Br Juan Antonio Ojeda, lecturer at the University of Malaga, Spain (in Spanish): Holy Father, in your discourses, you have referred to the broken bond between school, family and other institutions of society. However, Your Holiness, you also often invite us to promote and personally live a culture of encounter. What does this mean for all the parties engaged in the promotion of education?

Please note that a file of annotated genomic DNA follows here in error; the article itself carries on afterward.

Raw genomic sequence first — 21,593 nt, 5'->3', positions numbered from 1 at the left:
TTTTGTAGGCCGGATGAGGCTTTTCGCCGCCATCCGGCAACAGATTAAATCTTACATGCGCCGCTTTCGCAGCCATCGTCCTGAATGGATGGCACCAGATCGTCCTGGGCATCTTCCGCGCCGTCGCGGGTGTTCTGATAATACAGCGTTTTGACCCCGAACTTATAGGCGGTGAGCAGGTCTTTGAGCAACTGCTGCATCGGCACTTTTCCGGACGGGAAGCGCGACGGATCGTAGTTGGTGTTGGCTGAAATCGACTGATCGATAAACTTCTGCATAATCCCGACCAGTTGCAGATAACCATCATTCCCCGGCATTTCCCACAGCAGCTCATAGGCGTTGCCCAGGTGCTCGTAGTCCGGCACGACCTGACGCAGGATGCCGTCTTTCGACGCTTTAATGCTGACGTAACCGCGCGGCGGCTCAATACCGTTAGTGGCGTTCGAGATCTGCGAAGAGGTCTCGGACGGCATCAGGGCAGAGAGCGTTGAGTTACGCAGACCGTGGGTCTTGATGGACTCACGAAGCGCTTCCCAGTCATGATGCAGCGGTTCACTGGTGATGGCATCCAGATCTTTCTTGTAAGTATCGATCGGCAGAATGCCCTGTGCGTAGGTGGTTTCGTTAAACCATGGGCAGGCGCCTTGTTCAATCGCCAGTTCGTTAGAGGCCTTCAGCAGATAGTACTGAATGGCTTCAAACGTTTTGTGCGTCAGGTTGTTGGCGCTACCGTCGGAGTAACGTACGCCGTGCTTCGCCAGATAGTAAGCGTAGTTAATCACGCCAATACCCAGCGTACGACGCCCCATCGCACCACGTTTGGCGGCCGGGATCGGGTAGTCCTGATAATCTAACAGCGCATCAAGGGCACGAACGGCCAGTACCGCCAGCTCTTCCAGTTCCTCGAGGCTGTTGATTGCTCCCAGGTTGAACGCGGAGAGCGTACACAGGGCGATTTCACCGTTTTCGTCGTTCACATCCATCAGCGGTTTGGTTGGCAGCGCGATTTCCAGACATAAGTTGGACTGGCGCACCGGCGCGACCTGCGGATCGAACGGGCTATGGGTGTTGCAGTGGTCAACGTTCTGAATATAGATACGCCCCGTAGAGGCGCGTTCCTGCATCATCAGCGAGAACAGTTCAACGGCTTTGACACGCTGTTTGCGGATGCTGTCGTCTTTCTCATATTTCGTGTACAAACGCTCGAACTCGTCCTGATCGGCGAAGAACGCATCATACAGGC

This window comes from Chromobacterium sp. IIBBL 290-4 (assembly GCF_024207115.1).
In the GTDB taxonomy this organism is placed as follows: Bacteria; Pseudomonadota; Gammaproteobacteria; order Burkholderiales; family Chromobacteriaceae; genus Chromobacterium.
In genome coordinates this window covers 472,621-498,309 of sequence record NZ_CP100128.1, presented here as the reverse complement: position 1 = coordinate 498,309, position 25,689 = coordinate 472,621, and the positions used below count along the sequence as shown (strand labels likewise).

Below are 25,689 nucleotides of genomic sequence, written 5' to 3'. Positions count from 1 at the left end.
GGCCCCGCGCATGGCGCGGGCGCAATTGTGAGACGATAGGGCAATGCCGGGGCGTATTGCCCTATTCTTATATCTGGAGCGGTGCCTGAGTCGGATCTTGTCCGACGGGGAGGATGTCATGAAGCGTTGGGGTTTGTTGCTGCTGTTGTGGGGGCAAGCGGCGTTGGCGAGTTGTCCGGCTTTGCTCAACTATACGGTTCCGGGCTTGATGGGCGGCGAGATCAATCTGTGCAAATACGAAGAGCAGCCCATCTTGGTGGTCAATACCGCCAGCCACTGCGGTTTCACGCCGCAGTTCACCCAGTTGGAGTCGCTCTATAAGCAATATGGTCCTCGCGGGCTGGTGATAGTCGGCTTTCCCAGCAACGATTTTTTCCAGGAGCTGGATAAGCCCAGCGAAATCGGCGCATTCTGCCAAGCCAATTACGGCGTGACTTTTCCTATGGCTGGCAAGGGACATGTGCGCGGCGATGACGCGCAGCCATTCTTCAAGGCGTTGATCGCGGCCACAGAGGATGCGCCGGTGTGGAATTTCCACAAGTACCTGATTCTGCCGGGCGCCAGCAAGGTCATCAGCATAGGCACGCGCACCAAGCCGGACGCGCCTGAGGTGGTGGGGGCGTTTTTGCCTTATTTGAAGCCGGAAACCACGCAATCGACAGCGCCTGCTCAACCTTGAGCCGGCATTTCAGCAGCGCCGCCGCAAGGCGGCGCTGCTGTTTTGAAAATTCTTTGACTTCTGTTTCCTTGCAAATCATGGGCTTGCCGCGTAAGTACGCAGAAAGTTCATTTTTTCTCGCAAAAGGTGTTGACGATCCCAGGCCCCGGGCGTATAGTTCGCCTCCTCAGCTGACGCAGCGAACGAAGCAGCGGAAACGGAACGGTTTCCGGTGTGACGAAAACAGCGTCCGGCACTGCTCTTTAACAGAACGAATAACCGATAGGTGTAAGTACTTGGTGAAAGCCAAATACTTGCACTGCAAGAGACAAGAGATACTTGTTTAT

Pope Francis: It’s true that not only have the educational bonds been broken, but also that education has become too selective and elitist. It seems that only those peoples and persons with a certain level or a certain capacity have the right to an education. Certainly not all children, not all young people have the right to education. This is a shameful worldwide reality. It is a reality that is leading us toward human selectivity, and that rather than bringing peoples closer together it distances them. It also distances the rich from the poor; it distances one culture from another.... But this also happens on a smaller scale: the educational pact between the family and school is broken! It must be reinstated. Also the educational pact between the family and State is broken. Other than the ideological State that seeks to take advantage of education in order to advance its own ideology: such as the dictatorships that we saw in the last century. It’s awful. Teachers are among the most poorly paid workers: what does this mean? It means that the State is simply not interested. If it were, things would not be like this. The educational pact is broken. This is where our work is, in finding new roads. The witness from Senegal, a father... [he turns to him] you, who spoke: seek to do what Don Bosco did. Don Bosco, in the most deplorable masonic times in Northern Italy, sought “emergency education”. Today “emergency education” is called for, there must be a focus on “informal education”, bccause formal education has been impoverished due to the legacy of positivism. It understands only intellectual technicism and the language of the mind, and for this reason has become impoverished. This method of operation needs to be broken. There are experiences with art, with sport.... Art and sport educate! One must be open to new horizons, to creating new models.... There are so many experiences: you know the one that you introduced, "Scholas Occurrentes", which seeks precisely to open, to open the horizon to a form of education that does not consist only of concepts in the mind. There are three languages: the language of the mind, the language of the heart, and the language of the hands. Education must move along these three roads. Teach how to think, help to feel appropriately and support in doing, so that the three languages are in harmony; so that a child, a youth may think what he feels and what he does; may feel what he thinks and what he does; may do what he feels and what he thinks. In this way, education becomes inclusive — inclusive in human terms — because everyone has a place. The educational pact has been broken by the phenomenon of exclusion. We find the best, the most selective — which may be the most intelligent, or may be those with the most money to pay the best school or university — and we leave the others aside. The world cannot go forward with selective education, because there is no social pact that is common to all. This is a challenge: to seek paths of informal education; those of art, of sport, so very, very many.... A great Brazilian educator — are there Brazilians here? One of your own said that in school — in formal schooling — one must avoid settling into reaching only concepts. A true school must teach concepts, attitudes and values; and when a school is incapable of doing this together, this school is selective, exclusive and for the few.